Physicist Michael Nielsen has an interesting insight into the creative process in research. He divides the creative process into two roles: problem solving and problem creating.
He explains that the problem solver tries to solve well-posed, well-known difficult problems and formulate methods to solve them without worrying too much about the ‘big picture’. On the other hand, problem creators ask new questions, identify important problems, build links or try to provide a different perspective.
Solving well known problems has immediate incentives whereas creating problems can open up new fields. Nielson describes the characteristic skills for both roles. For problem creators he highlights the following points:
- Developing a taste for what’s important: Nielson states that getting an idea of the past achievements of the field and identifying outstanding issues and problems is critical. He specially points out that the difficulty of a problem does not necessarily relate to its importance and elegant solutions may be more important in some cases.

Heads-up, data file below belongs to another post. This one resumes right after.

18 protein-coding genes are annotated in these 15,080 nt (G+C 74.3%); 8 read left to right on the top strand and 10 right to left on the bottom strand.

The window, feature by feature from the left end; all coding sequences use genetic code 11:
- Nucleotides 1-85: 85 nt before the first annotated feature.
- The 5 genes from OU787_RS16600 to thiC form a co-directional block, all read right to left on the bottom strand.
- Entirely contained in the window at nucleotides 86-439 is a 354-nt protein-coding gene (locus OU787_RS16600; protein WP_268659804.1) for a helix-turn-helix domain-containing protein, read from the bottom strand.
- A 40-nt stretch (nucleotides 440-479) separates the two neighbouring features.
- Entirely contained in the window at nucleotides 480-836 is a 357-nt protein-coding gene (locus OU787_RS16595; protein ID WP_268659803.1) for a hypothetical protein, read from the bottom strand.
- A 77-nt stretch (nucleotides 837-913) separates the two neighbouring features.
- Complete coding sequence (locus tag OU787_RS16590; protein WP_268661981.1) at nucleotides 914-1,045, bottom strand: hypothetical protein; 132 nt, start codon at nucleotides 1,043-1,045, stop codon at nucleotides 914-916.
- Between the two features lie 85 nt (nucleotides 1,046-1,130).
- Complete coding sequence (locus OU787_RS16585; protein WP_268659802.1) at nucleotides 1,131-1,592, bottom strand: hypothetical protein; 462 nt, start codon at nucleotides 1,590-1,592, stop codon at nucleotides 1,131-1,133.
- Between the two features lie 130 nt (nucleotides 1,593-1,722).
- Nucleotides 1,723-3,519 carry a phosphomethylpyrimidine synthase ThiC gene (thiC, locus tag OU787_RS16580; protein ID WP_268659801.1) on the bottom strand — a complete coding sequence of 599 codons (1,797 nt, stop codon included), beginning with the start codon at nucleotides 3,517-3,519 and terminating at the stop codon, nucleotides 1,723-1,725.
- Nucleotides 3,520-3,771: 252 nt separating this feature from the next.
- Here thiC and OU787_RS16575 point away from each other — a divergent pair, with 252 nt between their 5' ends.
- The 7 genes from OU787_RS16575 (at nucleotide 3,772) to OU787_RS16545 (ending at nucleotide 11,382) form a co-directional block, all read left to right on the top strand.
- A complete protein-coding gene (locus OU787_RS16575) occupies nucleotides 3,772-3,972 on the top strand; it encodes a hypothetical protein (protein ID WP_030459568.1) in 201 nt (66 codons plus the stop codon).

- Internal and external standards for what is important: Apart from identifying external factors, Nielson also emphasises that the problem should also be important and interesting to oneself.
- Exploring for problems: A thorough survey of an area can help one get the ‘big picture’ and identify issues that people in the subfields have not looked at.
- Getting ahead of the game: A skilful problem creator can identify the critical problems before others.
- Identify the messes: Nielson’s final point on this ability is to identify aspects of the field that are not well developed, clear or well understood. The mess can be an opportunity for cleaning up.
The next entry is on problem solving.